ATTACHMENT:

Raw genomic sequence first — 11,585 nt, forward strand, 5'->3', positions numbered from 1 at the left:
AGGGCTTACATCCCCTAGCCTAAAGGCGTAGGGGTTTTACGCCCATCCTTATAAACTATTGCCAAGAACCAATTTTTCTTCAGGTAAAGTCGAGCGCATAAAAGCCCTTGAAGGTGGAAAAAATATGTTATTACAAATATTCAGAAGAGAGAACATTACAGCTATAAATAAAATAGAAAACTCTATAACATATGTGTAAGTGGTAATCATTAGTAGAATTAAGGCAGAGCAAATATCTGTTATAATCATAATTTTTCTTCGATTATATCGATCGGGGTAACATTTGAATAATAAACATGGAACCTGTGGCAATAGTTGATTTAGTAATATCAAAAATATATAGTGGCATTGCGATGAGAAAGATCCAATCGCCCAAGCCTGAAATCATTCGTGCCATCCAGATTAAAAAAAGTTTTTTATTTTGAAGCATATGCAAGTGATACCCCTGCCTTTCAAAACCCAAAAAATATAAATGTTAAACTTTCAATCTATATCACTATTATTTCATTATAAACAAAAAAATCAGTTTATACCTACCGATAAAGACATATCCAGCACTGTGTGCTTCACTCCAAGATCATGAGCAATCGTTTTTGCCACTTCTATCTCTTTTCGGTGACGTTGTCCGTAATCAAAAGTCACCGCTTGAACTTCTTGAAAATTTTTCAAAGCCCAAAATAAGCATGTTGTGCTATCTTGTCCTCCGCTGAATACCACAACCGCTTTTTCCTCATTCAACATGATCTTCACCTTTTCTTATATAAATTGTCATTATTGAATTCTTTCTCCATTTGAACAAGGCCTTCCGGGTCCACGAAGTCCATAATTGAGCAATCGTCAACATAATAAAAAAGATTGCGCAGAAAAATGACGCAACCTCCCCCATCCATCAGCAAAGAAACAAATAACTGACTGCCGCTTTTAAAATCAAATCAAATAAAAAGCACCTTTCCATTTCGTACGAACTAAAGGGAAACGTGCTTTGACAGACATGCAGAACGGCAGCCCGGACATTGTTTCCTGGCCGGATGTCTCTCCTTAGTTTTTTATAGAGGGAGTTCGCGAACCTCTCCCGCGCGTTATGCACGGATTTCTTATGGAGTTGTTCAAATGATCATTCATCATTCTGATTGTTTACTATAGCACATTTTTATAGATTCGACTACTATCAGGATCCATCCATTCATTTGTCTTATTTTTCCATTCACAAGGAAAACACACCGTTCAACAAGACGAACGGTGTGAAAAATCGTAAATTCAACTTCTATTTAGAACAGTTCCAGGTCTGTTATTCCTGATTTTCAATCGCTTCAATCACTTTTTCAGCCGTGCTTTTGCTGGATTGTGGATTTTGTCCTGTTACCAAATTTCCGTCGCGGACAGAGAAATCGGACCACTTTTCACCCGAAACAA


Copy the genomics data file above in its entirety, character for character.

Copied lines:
Raw genomic sequence first — 11,585 nt, forward strand, 5'->3', positions numbered from 1 at the left:
AGGGCTTACATCCCCTAGCCTAAAGGCGTAGGGGTTTTACGCCCATCCTTATAAACTATTGCCAAGAACCAATTTTTCTTCAGGTAAAGTCGAGCGCATAAAAGCCCTTGAAGGTGGAAAAAATATGTTATTACAAATATTCAGAAGAGAGAACATTACAGCTATAAATAAAATAGAAAACTCTATAACATATGTGTAAGTGGTAATCATTAGTAGAATTAAGGCAGAGCAAATATCTGTTATAATCATAATTTTTCTTCGATTATATCGATCGGGGTAACATTTGAATAATAAACATGGAACCTGTGGCAATAGTTGATTTAGTAATATCAAAAATATATAGTGGCATTGCGATGAGAAAGATCCAATCGCCCAAGCCTGAAATCATTCGTGCCATCCAGATTAAAAAAAGTTTTTTATTTTGAAGCATATGCAAGTGATACCCCTGCCTTTCAAAACCCAAAAAATATAAATGTTAAACTTTCAATCTATATCACTATTATTTCATTATAAACAAAAAAATCAGTTTATACCTACCGATAAAGACATATCCAGCACTGTGTGCTTCACTCCAAGATCATGAGCAATCGTTTTTGCCACTTCTATCTCTTTTCGGTGACGTTGTCCGTAATCAAAAGTCACCGCTTGAACTTCTTGAAAATTTTTCAAAGCCCAAAATAAGCATGTTGTGCTATCTTGTCCTCCGCTGAATACCACAACCGCTTTTTCCTCATTCAACATGATCTTCACCTTTTCTTATATAAATTGTCATTATTGAATTCTTTCTCCATTTGAACAAGGCCTTCCGGGTCCACGAAGTCCATAATTGAGCAATCGTCAACATAATAAAAAAGATTGCGCAGAAAAATGACGCAACCTCCCCCATCCATCAGCAAAGAAACAAATAACTGACTGCCGCTTTTAAAATCAAATCAAATAAAAAGCACCTTTCCATTTCGTACGAACTAAAGGGAAACGTGCTTTGACAGACATGCAGAACGGCAGCCCGGACATTGTTTCCTGGCCGGATGTCTCTCCTTAGTTTTTTATAGAGGGAGTTCGCGAACCTCTCCCGCGCGTTATGCACGGATTTCTTATGGAGTTGTTCAAATGATCATTCATCATTCTGATTGTTTACTATAGCACATTTTTATAGATTCGACTACTATCAGGATCCATCCATTCATTTGTCTTATTTTTCCATTCACAAGGAAAACACACCGTTCAACAAGACGAACGGTGTGAAAAATCGTAAATTCAACTTCTATTTAGAACAGTTCCAGGTCTGTTATTCCTGATTTTCAATCGCTTCAATCACTTTTTCAGCCGTGCTTTTGCTGGATTGTGGATTTTGTCCTGTTACCAAATTTCCGTCGCGGACAGAGAAATCGGACCACTTTTCACCCGAAACAA